KS: Yeah, and I think the cool thing about this show is that it’s period authentic with the sets and costumes and everything else, because if you can see the set looks cheap or a costume looks cheap, it takes you out of it. So it’s almost like visually everything looks like a Game Of Thrones, but then the dynamics that we have within it are very modern, like the way we interact. It’s great that we don’t have to be period authentic that way, because then we can play whatever kind of characters they want, which is really cool because it’s how hopefully the world is going now. When we’re making this show we’re trying to do justice to the scripts, which are very goofy and funny. But I love that the underlayer of the show is that across two seasons now, both our characters are these ambitious, competent characters. And they’re not related in any form. It’s just really cool, and people noticing their ambition is great. But it’s always people of color that notice that, which is interesting. But that’s good because then it means people feel like it’s positive representation.

GV: Yeah, and it just feels like we’re an ensemble of actors or players. It’s more nuanced than just going, “Well, Steve’s got blonde hair, so his daughter should be blonde.” We can leave room for interpretation and keep it more interesting by saying, “Oh, I wonder what the family situation is here.”

KS: Something really cool happened with one of the flashbacks; it was about a younger version of [Al], and they cast this little Indian girl. It was her first acting job, and it was in Prague. They flew her from South Carolina to Prague and she came on set, and at that time, Geraldine and I were in a scene together. So her first time on set was in a scene in Prague. And we were like, this is really cool—she wasn’t one of these child actors who’s always cast in stuff. They found her and flew her and her dad out to Prague—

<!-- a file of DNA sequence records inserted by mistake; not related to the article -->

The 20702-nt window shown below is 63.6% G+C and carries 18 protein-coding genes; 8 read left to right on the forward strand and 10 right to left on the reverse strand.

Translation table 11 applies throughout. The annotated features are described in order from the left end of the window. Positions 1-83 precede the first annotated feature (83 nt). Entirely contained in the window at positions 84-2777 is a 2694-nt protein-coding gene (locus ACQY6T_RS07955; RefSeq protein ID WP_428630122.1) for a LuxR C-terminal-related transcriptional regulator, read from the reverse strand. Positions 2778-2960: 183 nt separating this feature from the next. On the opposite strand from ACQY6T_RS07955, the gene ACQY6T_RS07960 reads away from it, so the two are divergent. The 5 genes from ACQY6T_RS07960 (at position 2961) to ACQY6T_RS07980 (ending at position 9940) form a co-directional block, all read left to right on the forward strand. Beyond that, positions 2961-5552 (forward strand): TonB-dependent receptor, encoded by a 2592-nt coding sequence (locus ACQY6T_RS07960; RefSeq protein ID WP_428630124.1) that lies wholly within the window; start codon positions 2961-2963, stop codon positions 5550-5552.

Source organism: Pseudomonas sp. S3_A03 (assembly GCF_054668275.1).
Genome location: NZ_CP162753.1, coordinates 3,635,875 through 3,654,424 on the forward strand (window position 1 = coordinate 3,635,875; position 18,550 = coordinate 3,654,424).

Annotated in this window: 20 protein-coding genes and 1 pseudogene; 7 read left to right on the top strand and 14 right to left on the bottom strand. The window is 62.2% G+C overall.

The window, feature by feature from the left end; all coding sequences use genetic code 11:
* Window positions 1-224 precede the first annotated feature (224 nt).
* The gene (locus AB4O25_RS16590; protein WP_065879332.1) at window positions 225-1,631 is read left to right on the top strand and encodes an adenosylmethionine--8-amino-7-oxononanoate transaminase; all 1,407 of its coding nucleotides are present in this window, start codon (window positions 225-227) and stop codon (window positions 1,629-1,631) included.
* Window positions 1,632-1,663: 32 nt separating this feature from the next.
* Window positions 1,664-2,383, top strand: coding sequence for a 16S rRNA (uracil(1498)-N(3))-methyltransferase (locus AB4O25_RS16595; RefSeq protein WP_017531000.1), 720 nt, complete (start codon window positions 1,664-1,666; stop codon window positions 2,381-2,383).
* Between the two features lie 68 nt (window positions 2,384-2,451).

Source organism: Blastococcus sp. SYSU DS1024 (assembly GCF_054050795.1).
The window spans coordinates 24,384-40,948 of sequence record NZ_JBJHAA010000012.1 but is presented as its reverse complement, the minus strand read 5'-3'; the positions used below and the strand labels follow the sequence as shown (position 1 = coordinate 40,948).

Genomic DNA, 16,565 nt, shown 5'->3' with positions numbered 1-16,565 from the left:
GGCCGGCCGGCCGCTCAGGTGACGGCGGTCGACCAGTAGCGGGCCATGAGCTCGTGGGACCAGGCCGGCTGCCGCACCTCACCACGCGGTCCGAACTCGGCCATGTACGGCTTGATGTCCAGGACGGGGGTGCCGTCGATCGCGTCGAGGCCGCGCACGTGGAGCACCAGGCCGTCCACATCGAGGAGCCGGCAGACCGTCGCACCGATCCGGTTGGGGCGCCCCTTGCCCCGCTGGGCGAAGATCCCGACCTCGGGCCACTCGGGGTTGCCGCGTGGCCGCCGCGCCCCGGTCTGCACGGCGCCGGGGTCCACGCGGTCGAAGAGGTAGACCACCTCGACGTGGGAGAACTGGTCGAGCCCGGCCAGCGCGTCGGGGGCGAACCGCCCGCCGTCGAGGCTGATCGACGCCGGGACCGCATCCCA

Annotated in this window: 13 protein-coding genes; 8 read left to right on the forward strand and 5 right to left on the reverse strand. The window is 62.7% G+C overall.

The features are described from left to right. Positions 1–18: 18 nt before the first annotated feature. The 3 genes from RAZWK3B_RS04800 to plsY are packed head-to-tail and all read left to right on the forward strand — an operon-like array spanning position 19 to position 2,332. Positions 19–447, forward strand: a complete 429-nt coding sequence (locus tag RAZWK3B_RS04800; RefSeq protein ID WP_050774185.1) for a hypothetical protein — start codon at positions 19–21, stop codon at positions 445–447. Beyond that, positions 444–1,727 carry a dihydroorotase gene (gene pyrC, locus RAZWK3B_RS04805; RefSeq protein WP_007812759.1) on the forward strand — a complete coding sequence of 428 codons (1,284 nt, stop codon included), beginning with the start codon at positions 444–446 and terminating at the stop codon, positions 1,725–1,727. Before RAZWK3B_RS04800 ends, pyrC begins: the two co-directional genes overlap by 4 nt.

GV: That was really special.

KS: I remember she came outside, and the first actors she ever saw working on a scene were two Indian people. Actually, three Asian people, because it was the two of us and Greta Lee. That was her first experience on set. How great is that?

GV: That’s right. I remember that. Oh my gosh.

AVC: That’s so lovely. There were some other new additions to the cast, including Peter Serafinowicz as King Cragnoor. How did he change the dynamic on the show?